Tyler Cowen’s favourite things

I am currently going through all posts on Marginal Revolution. It is one of the most popular economics blogs and home to a lot of great content. For example, in a series of posts over the years, Tyler Cowen listed his favourite things related to different locations in the world.

As I always appreciate good recommendations (especially related to culture from different countries), I decided to create a small dataset with the key recommendations related to each location. This is easier said than done as you will find a lot of nuances in the individual posts, often including multiple recommendations and considerations related to each category (and thoughts on what to avoid). In addition, as for most things, it is often not the recommendation in and by itself that is of interest, but the underlying reasoning or method used to reach the specific recommendation.

For my dataset, I decided to pick only one recommendation per category in each post, and if multiple recommendations were made within a category (e.g., favourite movie), I picked the first one. This is by no means doing the individual posts any justice, but it enables a general overview of the types of recommendations, locations, etc. If you would like to read more about the specific recommendations and locations, I highly recommend reading the individual posts.

Let us first look at the various locations. In the figure below, I show the locations covered in the different posts. In the posts, you will find recommendations related to countries, U.S. states, cities, regions, and islands. There is also a post about Mars, but this is (for obvious reasons) not shown in the map below.

The countries of interest are Pakistan, Azerbaijan, Ukraine, Poland, Ireland, Nigeria, Belgium, Serbia, Croatia, Sri Lanka, Scotland (#1, #2), Iceland, Guatemala, Israel, Korea, Romania, Hungary, South Africa, Egypt, Turkey, Grenada, Nicaragua, Portugal, Chile, Japan (#1, #2), Spain, Honduras, Norway, Denmark, Tanzania, Indonesia, Italy, Colombia, Brazil (#1, #2), Austria, Netherlands, Argentina, New Zealand, Australia, Peru, France, India, Mexico, China, and Switzerland.

The U.S. states of interest are Idaho (#1, #2), New Hampshire, Delaware, North Dakota, Nebraska, Iowa, Kentucky (#1, #2), Minnesota (#1, #2), Oklahoma, New Mexico, South Carolina, Florida (#1, #2), Alabama, Nevada (#1, #2), Missouri, Alaska, Ohio, Utah, Arizona, Georgia (#1, #2), Maine, Vermont, Pennsylvania, Colorado, Connecticut, New Jersey, Indiana, Louisiana, Virginia, North Carolina, Rhode Island, Tennessee, and Texas.

For the cities, we have Venice (#1, #2), Baltimore, Berlin, London, and New York City. For the islands, we have Java, Sicily, and Puerto Rico, Last, for the regions, we have Catalonia and Quebec.

Noteworthy, it was not possible to include recommendations from all posts. For Austria, for example, you have several posts related to different categories (e.g., writers, Franz Josef Haydn, Wolfgang Amadeus Mozart, and Gustav Mahler). Similarly, for Germany, there is also a separate post on J.S. Bach. Last, you also find a few posts, i.e., for Bolivia and Sweden, where you do not have specific categories.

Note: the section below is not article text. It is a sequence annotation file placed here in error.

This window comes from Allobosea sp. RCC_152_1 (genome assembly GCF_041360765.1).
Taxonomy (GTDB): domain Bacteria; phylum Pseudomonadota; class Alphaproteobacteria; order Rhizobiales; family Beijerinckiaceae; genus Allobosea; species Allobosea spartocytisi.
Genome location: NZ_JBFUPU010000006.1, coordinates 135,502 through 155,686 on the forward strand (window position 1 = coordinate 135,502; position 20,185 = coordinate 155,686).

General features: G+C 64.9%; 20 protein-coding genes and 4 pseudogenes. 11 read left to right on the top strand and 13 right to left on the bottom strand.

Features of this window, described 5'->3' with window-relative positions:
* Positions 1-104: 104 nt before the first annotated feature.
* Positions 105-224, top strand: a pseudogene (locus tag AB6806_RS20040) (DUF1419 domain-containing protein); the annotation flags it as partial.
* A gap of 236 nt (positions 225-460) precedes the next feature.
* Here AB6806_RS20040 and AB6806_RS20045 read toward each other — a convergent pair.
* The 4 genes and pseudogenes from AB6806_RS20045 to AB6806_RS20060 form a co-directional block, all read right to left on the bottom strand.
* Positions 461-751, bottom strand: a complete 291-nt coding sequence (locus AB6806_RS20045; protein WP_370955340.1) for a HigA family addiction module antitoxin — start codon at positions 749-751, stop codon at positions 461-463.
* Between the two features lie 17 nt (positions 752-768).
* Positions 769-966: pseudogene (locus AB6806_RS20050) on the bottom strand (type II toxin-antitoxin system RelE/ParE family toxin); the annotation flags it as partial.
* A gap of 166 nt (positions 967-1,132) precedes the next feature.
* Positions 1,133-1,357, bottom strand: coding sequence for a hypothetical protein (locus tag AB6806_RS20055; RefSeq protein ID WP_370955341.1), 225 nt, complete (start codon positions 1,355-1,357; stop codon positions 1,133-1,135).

With all the data, I coded each entry as related to either music, literature, movie, art, person, economics, food, sport, tv, or other. These categories are not perfect, and there is an overlap between some of them (literature, for example, can also be art), and some categories capture a lot (for example, I placed a few operas within the music category). That being said, the categories provide an overview of the type of recommendations we find in the posts. You will find the distribution of the categories in the figure below.

We see that most entries are related to music, literature, and movies. I was expecting more food recommendations before I started coding the data, but I guess it is also interesting to see what we do not see covered in the posts. Also, do keep in mind that in particular the ‘Person’ category contains a lot of different recommendations, so do check out the table at the bottom of the post and the individual posts.

For all movies in the data, I also collected data on the average IMDb rating as well as the number of ratings on IMDb. I am not sure this will allow us to say anything meaningful about underrated (or overrated) movies, but I am interested in exploring the movies with a high average rating that are not widely known (i.e., not a lot of user ratings). In the figure below, I show all the movies (with the number of ratings on the x-axis and the average IMDb rating on the y-axis).

Again, I am interested in movies with a high average rating and a (relatively) low number of ratings (observations in the upper-left part of the figure). Here we find movies such as Chelovek s kino-apparatom (1929), Sátántangó (1994), Un condamné à mort s’est échappé ou Le vent souffle où il veut (1956), and Ugetsu monogatari (1953). I have watched a few of them, but I do still need to watch a movie like Sátántangó (the fact that it is more than 7 hours long is making me a bit hesitant).

The movie with the highest average IMDb rating is The Silence of the Lambs (1991), but this movie should be known by most people by now. Among the movies with a lot of ratings but a low average rating are The Waterboy (1998), Die Another Day (2002), and Mission to Mars (2000). Alas, I cannot personally recommend any of the three.

If you are looking for specific recommendations related to a location shown in the map above, check out the table below. However, do keep in mind that a lot (that is, most) of the posts were posted many years ago. And if you find something of interest, do check out the relevant posts (all links are available above).